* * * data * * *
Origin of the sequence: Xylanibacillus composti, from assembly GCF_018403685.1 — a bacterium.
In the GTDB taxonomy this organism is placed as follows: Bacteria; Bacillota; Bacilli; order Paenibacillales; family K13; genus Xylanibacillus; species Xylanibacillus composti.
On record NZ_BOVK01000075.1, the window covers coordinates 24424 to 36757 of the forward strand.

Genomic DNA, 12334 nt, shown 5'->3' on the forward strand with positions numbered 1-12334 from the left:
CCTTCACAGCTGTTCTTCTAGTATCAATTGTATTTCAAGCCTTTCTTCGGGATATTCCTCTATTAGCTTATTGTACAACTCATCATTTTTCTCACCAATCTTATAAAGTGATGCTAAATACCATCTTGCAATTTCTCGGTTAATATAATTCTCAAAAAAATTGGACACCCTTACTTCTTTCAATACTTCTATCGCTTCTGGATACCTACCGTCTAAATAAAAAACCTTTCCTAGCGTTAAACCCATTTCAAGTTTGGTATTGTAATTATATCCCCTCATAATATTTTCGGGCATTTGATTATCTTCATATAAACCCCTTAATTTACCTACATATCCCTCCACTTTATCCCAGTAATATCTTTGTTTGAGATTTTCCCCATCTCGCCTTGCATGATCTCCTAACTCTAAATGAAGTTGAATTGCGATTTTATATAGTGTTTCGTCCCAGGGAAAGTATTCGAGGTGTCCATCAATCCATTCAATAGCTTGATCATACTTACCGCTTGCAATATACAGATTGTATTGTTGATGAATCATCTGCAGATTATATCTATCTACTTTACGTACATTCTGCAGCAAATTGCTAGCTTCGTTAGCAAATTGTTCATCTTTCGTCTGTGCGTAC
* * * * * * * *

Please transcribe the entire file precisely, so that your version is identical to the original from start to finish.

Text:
Origin of the sequence: Xylanibacillus composti, from assembly GCF_018403685.1 — a bacterium.
In the GTDB taxonomy this organism is placed as follows: Bacteria; Bacillota; Bacilli; order Paenibacillales; family K13; genus Xylanibacillus; species Xylanibacillus composti.
On record NZ_BOVK01000075.1, the window covers coordinates 24424 to 36757 of the forward strand.

Genomic DNA, 12334 nt, shown 5'->3' on the forward strand with positions numbered 1-12334 from the left:
CCTTCACAGCTGTTCTTCTAGTATCAATTGTATTTCAAGCCTTTCTTCGGGATATTCCTCTATTAGCTTATTGTACAACTCATCATTTTTCTCACCAATCTTATAAAGTGATGCTAAATACCATCTTGCAATTTCTCGGTTAATATAATTCTCAAAAAAATTGGACACCCTTACTTCTTTCAATACTTCTATCGCTTCTGGATACCTACCGTCTAAATAAAAAACCTTTCCTAGCGTTAAACCCATTTCAAGTTTGGTATTGTAATTATATCCCCTCATAATATTTTCGGGCATTTGATTATCTTCATATAAACCCCTTAATTTACCTACATATCCCTCCACTTTATCCCAGTAATATCTTTGTTTGAGATTTTCCCCATCTCGCCTTGCATGATCTCCTAACTCTAAATGAAGTTGAATTGCGATTTTATATAGTGTTTCGTCCCAGGGAAAGTATTCGAGGTGTCCATCAATCCATTCAATAGCTTGATCATACTTACCGCTTGCAATATACAGATTGTATTGTTGATGAATCATCTGCAGATTATATCTATCTACTTTACGTACATTCTGCAGCAAATTGCTAGCTTCGTTAGCAAATTGTTCATCTTTCGTCTGTGCGTAC